The Hunted

I was breathless. I darted barefoot across the length of my mother’s kitchen on the second floor of the creaky hundred-year-old farmhouse, bumping around chairs and pushing off the harsh edge of the table top as I cut a vee through the pungent scent of the morning’s coffee and burnt toast. The chilly floor was sloped with age, and the cracks in the linoleum threatened to topple my clumsy three-year-old self.

The young rabbit was enjoying the tender grass at the side of the gravel road when a beagle came over the rise, its nose to the ground, tail raised high and waggling back and forth with excitement. The rabbit scurried along the dusty stretch of pale dirt road, springing left, then right. Gravel sprayed.

I tripped over the shallow threshold of the back bedroom. My heaving chest hit the dirty floor hard. Sliding into the shadows, I sought asylum in my usual hideout.

The rabbit knew instinctively that the beagle was its enemy and made a quick choice. Deep alfalfa, stone wall crevice, abandoned rubber tire.

Under the bunk bed was dark and dusty. I clawed my way to the wall. “I’ve got the army belt!” she bawled. My dingy t-shirt rose up to my armpits, my tiny fingers brushing away the globs of dust.

The beagle was excited, sniffing with the concentration of the hunt, the imprint of previous canine generations fueling its quest. The rabbit froze, eyes bright and bulging.

Paralyzed with fear, I tried to slow my breathing. The floor shook with her angry footsteps. I listened intently, my ears trained for the source. White ankle socks and brown penny loafers paced back and forth inches from my nose. Lucky penny Lincolns, heads up.

The rabbit blinked once, a cautionary test of its security. At dawn, it didn’t expect the beagle to be in its path. Its fur was dotted with burrs from the chase. The rabbit waited. Long seconds became longer minutes.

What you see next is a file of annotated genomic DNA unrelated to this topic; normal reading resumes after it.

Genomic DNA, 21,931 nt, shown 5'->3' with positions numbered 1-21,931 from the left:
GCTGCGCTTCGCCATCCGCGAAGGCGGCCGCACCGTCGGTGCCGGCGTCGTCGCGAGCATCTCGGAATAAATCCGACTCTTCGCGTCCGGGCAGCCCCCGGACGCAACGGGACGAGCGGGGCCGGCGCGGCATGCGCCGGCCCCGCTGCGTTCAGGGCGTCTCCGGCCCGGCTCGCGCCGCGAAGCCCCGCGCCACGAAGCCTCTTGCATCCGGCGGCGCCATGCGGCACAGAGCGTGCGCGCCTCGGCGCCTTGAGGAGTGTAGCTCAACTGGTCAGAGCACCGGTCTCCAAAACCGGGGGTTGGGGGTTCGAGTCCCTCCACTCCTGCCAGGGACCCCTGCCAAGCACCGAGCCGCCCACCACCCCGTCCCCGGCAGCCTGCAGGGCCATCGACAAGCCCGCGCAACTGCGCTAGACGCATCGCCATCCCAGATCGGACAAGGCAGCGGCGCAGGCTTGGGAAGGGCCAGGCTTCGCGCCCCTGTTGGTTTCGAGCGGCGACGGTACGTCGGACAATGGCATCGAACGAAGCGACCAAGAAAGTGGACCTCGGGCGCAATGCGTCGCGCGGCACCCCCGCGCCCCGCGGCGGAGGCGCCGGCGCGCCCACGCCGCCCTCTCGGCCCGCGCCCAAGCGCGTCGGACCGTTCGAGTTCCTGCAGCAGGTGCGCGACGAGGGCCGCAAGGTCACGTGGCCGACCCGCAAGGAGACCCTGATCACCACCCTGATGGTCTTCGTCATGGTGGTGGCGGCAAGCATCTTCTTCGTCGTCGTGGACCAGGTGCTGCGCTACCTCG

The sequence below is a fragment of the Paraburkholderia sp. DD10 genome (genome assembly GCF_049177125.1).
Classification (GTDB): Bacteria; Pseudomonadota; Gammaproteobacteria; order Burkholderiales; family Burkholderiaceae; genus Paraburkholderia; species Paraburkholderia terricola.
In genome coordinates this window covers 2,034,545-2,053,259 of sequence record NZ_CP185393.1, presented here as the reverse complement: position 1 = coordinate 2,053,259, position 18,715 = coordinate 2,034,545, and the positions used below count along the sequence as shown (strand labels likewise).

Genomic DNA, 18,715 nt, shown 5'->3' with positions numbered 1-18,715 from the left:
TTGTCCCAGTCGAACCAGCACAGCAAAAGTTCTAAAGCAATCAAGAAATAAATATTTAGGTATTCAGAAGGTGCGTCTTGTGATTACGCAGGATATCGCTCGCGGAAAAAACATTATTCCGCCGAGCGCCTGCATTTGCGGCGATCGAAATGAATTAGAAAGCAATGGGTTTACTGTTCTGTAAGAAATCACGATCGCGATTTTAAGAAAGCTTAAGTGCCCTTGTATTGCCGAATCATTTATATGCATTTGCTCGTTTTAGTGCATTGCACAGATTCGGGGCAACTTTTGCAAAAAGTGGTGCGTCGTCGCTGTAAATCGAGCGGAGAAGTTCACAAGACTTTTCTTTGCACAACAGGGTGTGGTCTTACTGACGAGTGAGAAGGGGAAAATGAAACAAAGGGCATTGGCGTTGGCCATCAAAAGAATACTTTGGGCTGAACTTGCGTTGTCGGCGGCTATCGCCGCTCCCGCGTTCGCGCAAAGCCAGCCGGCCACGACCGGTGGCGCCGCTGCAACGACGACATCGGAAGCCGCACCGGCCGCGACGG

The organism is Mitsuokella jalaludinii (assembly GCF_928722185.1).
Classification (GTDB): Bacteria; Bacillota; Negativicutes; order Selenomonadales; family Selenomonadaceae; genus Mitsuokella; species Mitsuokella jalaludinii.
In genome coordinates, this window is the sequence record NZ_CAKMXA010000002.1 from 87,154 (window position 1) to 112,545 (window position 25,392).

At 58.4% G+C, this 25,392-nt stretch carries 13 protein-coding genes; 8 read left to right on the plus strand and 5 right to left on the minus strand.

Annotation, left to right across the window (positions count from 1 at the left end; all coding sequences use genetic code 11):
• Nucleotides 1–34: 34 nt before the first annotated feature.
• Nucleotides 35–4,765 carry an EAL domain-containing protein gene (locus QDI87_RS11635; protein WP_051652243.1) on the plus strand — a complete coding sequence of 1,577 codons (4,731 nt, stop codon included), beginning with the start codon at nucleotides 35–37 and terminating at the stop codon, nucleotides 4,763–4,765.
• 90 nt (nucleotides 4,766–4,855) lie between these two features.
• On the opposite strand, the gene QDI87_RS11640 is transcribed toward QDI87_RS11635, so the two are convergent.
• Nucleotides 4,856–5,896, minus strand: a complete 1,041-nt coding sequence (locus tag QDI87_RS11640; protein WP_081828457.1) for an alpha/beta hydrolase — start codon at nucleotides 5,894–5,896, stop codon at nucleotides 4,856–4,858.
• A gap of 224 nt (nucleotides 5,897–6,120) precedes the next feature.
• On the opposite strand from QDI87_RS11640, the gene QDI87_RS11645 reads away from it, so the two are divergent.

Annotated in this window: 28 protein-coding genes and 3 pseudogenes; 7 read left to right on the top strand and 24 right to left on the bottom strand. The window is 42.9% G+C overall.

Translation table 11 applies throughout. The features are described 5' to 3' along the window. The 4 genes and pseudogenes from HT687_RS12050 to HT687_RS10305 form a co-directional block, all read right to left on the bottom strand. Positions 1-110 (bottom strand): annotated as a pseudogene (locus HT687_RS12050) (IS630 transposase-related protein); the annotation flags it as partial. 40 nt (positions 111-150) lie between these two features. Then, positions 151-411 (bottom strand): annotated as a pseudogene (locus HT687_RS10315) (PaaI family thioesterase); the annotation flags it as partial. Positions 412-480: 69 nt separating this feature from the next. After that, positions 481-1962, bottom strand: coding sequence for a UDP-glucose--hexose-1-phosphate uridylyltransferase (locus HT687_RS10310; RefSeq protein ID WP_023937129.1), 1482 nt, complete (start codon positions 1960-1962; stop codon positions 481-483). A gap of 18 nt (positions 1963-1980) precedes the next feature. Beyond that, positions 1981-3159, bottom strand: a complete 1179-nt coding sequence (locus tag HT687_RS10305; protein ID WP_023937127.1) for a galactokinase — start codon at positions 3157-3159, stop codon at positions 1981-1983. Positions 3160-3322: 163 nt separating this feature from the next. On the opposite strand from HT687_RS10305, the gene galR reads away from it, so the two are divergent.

My disheveled hair was tangled in the galvanized bedsprings. I couldn’t turn my head and pressed deeper into the chilling chasm. Claustrophobia set in.

“God-damned little brat,” she muttered to herself.

Soon Mummy was flinging Daddy’s army belt from one side to the other under the bed. Its heavy brass buckle clanged against the bed frame tolling my fate.

The rabbit’s mottled brown and gray fur blended into the grass.

I was scarcely noticeable in the shadow of the bunk bed. I scooted further back, and made myself small, afraid to be caught and dragged out by my dirty bare feet.

The rabbit didn’t make a sound. Its survival depended upon it.

I didn’t cry. Eventually she would stop.

Soon the rabbit sensed that the beagle was gone. It moved with one tentative hop at first, followed by a pause to listen. Then it resumed nibbling the grass at the side of the road.

When I was sure she had given up and gone away. I slowly crept out and brushed the fuzzy grey globs off my red corduroy pants. The wale had worn off the knees and the elasticized waist was no longer capable of resuming its original shape, but they were familiar and  soft as a rabbit on a roadside.

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